An artist from China launched a five-part collection of non-fungible tokens (NFTs) on Tuesday that use the 2022 Winter Olympics as imagery to protest China’s oppression, lack of transparency regarding COVID-19 and the dismantling of democracy in Hong Kong, according to the dedicated site for the collection.
An NFT is a digital art form similar to cryptocurrency that can be stored in a digital wallet or ledger.
The collection, created by artist Badiucao, is titled Beijing 2022 and contains five drawings of Olympic-style images. In it, a snowboarder rides a surveillance camera instead of a snowboard, a curler slides the COVID-19 virus instead of a curling stone, and the biathlon shows someone blindfolded and held at gunpoint to represent the Uyghur genocide.
“I have been battling censorship from China’s authoritarian regime for more than 10 years,” the artist wrote on the collection’s site. “When conventional galleries and venues are too intimidated to exhibit my art due to threats from Beijing, the Internet has been the last resort for artists like me.”
NFTs, Badiucao said, are a safe way to give financial support to dissident artists like himself, but also “serve as an important immutable public record outside of authoritarian tampering and control.”
Each of the artworks will be minted as 2022 editions, and as part of the minting process, collectors will have the opportunity to write their own message of opposition to China’s government onto the blockchain.
In December, Badiucao showed the Beijing 2022 works in more than 20 locations around Miami before taking it to the Museo di Santa Giulia in Brescia, Italy. The Chinese embassy requested in October that the museum cancel the exhibit, but the city’s mayor, Emilio del Bono, refused.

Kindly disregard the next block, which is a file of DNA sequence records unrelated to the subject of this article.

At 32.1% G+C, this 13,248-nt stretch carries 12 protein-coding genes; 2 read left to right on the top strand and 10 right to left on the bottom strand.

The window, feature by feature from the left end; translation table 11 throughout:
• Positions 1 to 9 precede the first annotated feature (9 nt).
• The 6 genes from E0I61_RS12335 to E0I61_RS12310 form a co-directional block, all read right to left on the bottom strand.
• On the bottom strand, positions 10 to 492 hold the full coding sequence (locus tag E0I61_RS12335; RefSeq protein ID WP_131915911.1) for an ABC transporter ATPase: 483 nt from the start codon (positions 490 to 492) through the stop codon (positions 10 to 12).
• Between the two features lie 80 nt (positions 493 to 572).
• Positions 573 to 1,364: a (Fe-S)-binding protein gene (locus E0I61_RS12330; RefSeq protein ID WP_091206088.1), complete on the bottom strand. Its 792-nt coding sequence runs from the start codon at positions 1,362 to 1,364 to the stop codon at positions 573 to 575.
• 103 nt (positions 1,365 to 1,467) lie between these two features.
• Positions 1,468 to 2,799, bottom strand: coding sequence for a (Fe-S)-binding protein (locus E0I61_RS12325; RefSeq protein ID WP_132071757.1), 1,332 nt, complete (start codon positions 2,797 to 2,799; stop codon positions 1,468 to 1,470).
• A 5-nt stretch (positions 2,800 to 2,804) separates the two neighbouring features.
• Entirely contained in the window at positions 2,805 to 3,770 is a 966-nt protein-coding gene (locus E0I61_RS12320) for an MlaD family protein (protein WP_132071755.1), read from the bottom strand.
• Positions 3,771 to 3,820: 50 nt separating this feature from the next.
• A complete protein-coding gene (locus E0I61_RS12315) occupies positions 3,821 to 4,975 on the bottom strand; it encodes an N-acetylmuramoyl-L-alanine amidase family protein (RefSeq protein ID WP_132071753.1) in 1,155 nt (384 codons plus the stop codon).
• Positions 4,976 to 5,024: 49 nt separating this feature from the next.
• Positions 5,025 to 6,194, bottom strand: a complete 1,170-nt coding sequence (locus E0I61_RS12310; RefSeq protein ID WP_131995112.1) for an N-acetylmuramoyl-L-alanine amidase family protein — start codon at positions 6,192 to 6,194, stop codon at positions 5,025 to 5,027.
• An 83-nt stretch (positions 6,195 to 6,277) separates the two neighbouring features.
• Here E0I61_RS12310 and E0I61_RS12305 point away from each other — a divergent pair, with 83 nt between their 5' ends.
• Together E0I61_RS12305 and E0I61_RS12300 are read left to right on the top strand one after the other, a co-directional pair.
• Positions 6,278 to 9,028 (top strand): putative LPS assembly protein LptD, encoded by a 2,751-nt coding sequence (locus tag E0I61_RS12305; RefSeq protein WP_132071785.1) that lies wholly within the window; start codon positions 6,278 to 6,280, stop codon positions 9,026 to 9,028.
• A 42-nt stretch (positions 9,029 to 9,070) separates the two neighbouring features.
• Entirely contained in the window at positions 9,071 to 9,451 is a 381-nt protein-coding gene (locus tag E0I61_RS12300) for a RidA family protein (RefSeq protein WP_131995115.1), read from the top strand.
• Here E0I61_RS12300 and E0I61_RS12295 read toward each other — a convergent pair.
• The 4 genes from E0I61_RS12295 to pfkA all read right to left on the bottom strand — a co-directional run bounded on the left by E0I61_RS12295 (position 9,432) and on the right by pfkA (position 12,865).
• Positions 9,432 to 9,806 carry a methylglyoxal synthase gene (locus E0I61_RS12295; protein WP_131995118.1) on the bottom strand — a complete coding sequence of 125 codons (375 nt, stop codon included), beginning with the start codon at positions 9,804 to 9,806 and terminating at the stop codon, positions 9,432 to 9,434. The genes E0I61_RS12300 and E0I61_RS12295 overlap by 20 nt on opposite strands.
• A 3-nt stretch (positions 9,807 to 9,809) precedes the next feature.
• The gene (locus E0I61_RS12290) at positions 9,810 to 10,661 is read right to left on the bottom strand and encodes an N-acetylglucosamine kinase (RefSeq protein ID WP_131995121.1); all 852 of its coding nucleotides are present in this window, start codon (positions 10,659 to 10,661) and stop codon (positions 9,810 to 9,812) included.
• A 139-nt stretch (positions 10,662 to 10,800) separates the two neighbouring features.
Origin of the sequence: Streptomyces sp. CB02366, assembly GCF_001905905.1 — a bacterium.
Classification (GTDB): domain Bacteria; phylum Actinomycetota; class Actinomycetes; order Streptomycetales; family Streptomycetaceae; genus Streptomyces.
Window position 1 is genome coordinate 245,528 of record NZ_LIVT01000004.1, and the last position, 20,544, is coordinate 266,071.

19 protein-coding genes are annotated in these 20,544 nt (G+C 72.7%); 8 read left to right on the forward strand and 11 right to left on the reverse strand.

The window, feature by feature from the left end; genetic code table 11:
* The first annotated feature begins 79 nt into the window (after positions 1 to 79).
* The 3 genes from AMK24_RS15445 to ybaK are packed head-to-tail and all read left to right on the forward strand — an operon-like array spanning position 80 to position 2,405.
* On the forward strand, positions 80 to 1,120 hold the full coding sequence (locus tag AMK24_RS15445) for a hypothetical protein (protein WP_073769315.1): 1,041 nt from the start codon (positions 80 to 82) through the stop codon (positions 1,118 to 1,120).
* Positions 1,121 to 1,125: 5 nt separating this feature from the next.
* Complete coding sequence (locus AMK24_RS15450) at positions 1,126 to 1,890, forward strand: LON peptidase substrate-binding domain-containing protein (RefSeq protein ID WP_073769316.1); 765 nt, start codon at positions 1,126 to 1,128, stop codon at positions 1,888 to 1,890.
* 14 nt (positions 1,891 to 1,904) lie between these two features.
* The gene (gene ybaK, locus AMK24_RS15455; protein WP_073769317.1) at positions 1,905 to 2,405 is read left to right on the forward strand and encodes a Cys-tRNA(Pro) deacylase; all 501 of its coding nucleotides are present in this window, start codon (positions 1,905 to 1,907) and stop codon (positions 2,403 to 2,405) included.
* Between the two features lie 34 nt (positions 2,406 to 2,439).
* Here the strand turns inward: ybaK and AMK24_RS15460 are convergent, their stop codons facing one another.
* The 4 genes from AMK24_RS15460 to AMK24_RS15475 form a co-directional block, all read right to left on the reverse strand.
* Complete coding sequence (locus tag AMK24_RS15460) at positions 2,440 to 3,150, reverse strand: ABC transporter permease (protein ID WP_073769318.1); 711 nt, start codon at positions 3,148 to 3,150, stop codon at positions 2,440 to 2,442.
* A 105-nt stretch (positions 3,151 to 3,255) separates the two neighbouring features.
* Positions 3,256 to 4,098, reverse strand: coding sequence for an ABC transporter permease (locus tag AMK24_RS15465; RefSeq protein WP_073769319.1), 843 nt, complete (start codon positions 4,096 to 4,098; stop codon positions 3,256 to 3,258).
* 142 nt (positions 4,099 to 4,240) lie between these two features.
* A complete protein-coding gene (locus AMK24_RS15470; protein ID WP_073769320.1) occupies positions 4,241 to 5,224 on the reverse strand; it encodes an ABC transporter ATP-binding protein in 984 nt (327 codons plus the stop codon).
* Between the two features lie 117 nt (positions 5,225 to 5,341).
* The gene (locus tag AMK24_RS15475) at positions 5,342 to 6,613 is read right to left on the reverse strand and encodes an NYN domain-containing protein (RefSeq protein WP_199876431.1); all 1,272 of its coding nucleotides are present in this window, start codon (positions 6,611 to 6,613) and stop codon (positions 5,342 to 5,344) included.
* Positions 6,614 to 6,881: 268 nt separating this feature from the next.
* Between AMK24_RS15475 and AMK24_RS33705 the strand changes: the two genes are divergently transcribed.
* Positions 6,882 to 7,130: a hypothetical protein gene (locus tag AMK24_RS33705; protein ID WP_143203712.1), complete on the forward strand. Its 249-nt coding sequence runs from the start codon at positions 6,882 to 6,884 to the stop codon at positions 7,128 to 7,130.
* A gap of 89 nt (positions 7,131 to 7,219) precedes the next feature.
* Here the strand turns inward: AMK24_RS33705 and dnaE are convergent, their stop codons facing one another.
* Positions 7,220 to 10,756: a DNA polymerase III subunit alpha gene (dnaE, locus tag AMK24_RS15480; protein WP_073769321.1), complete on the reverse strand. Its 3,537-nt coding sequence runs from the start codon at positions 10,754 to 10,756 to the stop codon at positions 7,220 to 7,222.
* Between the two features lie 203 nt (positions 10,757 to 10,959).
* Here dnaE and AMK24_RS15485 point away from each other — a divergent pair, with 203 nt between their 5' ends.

The project is a “collective act of censorship resistance” and 10 percent of the proceeds from the purchasing of the NFT collection will go towards the Human Rights Foundation’s (HRF) “Art in Protest Residency,” a collaboration between HRF and the Gray Area Foundation for the Arts.
The artist, Badiucao, has been dubbed “the Chinese Banksy,” and has used art and cartoon work to speak prolifically on political topics of interest for several years.
NFTs have been deemed a “reorientation of power and control,” London-based artist Robert Alice told Forbes. The non-fungible tokens give control “back into the hands of the artist basically since the Renaissance and the printing press.”
More recently, NFTs have taken on different forms than just art, such as concert tickets and music. In March 2021, the band Kings of Leon released their newest album in NFT form as part of a three-part series called”NFT Yourself.” The newer form of the album offered a special album package, show perks such as front-row seats as well as exclusive audiovisual art.
Digital and physical artists are continuing to push the envelope as they consider how far NFTs might take their art to their audiences.
Newsweek reached out to the Human Rights Foundation for additional comment.